High US inflation reduces interest rate challenges

The Bank of Japan rules out responding to a weaker yen by raising interest rates

Bank of Japan Governor Kazuo Ueda said the central bank does not directly respond to currency swings in setting monetary policy, dismissing market speculation that the yen's sharp decline could force interest rates to rise.

But Ueda was upbeat about the wage outlook and hinted at the possibility of another rate hike if inflation remains below 2 percent, heading toward that level as expected.

“We will not change monetary policy directly in response to exchange rate moves,” Ueda told an opposition lawmaker in parliament when asked if yen moves would have any impact on the bank's decision to raise interest rates next.

Japan's governor stressed that a weaker yen could push up import prices, but that alone would not lead to interest rate hikes, stressing whether such upward pressure on prices would affect broader inflation and wage growth. “If there is a risk that wages and inflation will rise more than expected, pushing the inflation trend above 2 percent, we may have to consider changing monetary policy,” he said on Wednesday.

The yen has been falling since the Bank of Japan's historic policy change that ended eight years of negative interest rates, with markets interpreting its bearish guidance as a signal that further rate hikes are still some time off.

The yen hit 151.80 yen to the dollar on Wednesday, close to a 34-year low of 151.975 yen hit last month, prompting warnings from Tokyo officials about a possible disruption in buying the currency.

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Ueda said the Bank of Japan's decision to exit ultra-loose policy last March was based on its view that reaching the 2 percent inflation target was on the horizon. He said waiting longer to exit would increase the risk of higher inflation, which could force the Bank of Japan to raise interest rates sharply.

Ueda said there are increasing signs of a shift in corporate behavior, with many companies looking at room to raise prices and wages. He continued: “If inflation moves in line with our expectations, although we don't know when that will happen, adjusting the level of monetary stimulus may be appropriate.”

The Bank of Japan's new quarterly growth and inflation forecasts, scheduled for its next policy meeting on April 25-26, may provide clues as to when the bank may raise interest rates next, analysts said.

Forecasts released by the Japan Economic Research Center on Wednesday showed that most economists expect interest rate hikes at least once this year.

Some market players believe a weaker yen could be among the motivating factors for the Bank of Japan's next interest rate hike, which many economists see coming later this year. While a weak yen boosts exports, it poses a headache for policymakers; Because it hurts households and retailers by raising the cost of raw material imports.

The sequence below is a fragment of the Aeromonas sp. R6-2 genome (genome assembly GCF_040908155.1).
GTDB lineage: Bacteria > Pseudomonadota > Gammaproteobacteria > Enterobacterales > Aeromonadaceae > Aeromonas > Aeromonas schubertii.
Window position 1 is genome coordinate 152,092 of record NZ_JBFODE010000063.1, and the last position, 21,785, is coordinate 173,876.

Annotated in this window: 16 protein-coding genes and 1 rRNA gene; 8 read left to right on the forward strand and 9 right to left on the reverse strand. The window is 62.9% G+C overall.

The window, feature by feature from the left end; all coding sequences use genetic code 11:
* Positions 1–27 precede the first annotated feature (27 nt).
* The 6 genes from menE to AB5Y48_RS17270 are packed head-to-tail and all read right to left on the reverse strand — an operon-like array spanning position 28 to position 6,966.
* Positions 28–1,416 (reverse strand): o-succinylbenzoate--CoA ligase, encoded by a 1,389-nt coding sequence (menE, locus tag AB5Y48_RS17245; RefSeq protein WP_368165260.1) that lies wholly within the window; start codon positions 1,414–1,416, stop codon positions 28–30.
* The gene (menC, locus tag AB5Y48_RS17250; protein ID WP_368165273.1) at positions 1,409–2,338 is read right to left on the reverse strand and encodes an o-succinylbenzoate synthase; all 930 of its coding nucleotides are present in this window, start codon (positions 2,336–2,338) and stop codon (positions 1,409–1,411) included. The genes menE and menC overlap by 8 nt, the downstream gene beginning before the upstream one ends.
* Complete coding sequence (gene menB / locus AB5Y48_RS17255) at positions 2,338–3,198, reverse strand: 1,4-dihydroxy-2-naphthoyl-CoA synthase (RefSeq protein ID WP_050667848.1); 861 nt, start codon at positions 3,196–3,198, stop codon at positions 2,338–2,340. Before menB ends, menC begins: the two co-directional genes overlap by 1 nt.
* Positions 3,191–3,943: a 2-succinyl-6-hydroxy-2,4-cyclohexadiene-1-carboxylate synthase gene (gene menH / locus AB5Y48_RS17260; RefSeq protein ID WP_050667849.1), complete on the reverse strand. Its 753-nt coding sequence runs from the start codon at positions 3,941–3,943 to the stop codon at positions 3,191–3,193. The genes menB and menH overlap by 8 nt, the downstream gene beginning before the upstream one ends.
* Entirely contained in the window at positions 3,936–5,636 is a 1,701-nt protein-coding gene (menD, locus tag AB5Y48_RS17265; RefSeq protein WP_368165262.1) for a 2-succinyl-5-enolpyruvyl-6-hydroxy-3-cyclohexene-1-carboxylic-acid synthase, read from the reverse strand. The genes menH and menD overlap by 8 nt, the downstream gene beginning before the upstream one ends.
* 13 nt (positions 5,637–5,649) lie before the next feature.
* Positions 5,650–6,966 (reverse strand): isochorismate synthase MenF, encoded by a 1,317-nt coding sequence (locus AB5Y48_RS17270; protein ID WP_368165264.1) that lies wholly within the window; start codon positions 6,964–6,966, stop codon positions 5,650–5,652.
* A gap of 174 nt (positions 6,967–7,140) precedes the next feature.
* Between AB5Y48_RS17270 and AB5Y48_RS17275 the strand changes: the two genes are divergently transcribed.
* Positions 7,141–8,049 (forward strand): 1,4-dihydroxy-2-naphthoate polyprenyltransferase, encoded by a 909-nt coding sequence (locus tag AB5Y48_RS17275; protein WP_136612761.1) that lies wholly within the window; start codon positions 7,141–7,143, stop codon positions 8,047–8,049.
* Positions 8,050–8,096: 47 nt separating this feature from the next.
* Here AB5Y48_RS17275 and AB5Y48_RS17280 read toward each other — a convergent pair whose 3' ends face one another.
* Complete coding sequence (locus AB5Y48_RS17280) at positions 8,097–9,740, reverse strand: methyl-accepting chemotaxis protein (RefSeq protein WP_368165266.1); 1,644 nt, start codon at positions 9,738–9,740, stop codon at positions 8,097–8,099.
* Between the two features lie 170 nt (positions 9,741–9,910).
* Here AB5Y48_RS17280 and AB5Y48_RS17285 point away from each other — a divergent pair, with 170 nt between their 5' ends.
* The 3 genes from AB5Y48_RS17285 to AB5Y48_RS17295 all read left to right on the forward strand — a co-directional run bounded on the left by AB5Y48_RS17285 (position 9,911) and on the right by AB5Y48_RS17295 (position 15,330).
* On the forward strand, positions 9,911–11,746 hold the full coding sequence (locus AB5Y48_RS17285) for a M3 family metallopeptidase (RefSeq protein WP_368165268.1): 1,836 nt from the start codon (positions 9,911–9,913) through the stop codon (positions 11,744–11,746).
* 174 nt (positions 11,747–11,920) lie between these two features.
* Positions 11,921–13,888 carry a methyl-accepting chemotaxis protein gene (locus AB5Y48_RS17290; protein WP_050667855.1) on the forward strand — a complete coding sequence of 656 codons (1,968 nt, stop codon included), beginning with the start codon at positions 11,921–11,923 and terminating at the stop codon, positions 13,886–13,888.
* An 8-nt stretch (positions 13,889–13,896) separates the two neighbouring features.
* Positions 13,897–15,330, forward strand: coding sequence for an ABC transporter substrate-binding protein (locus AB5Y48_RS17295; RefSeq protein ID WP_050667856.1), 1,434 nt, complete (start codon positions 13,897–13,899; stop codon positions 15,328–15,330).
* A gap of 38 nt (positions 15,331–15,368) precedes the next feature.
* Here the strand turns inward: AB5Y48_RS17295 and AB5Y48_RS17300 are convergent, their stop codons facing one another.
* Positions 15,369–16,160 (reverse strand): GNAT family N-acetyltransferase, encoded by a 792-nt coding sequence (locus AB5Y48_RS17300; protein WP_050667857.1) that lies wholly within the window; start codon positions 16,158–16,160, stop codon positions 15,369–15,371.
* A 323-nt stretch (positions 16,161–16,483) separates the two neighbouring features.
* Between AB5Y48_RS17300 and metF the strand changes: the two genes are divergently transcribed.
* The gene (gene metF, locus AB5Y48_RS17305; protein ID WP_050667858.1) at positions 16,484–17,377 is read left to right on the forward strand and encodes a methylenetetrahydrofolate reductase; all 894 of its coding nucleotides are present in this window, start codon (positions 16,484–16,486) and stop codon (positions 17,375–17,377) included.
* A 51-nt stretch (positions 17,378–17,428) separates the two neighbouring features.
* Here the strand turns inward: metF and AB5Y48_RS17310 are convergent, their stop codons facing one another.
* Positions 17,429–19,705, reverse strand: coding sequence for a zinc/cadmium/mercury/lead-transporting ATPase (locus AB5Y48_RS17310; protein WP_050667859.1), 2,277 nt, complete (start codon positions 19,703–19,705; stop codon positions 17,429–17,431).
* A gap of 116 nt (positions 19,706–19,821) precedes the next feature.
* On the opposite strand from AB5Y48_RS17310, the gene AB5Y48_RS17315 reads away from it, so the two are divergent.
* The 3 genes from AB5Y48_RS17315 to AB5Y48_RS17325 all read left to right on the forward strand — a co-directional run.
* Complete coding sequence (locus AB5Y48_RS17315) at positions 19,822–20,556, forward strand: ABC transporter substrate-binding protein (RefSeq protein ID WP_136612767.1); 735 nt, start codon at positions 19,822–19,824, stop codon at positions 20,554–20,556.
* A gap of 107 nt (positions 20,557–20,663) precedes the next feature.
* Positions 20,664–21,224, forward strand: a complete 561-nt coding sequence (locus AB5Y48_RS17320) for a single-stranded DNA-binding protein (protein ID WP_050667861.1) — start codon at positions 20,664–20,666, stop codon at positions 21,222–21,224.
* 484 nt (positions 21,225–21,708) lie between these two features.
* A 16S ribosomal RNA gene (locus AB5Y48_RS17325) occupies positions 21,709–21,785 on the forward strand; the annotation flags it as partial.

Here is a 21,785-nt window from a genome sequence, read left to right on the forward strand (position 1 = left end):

Ueda defines trend inflation as price movements that remove the impact of persistent factors such as fuel costs, and is measured by looking at various indicators of the strength of the economy and how domestic demand affects prices.

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In the direction of inflation movements, producer prices (total sales) in Japan rose 0.2 percent last March, below expectations for a 0.3 percent price increase after stabilizing last February.

On a year-over-year basis, wholesale prices in Japan rose 0.8 percent last month, in line with expectations, and rose 0.7 percent annually in February, according to Bank of Japan data released on Wednesday.

At the same time, Japan's export prices rose 0.3 percent last month and 1 percent annually, while import prices fell 0.5 percent monthly and 6.9 percent annually.

In the market, Japan's Nikkei index closed lower on Wednesday as investors took profits after two consecutive sessions of gains, while caution prevailed ahead of the release of key inflation data in the US.

The Nikkei fell 0.48 percent to 39,581.81 points after the index rose one percent in the previous two sessions. The benchmark index fell about two percent last Friday, its biggest decline in nearly a month.

“The Nikkei index rose over the past two days, prompting investors to sell stocks,” said Naoki Fujiwara of Shinkin Asset Management. He added: “The market was cautious ahead of US CPI data for March, which may clarify the timing of a US interest rate cut.”

Shares of Fast Retailing, owner of clothing brand Uniqlo, fell 1.11 percent, the biggest loser on the Nikkei index. Chip test equipment maker Advantest also fell 1.03 percent.

Silicon chip maker Shin-Its Chemicals also rose 0.8 percent. Shares of IHI Heavy Industries Group fell 5.44 percent to become the worst performer on the Nikkei index, while shares of Tokyo Gas rose 5.12 percent to become the Nikkei's biggest gainer.

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The broader Topix index lost 0.43 percent to 2,742.79 points, while Toyota Motors shares fell 0.95 percent, the biggest loser for the index.

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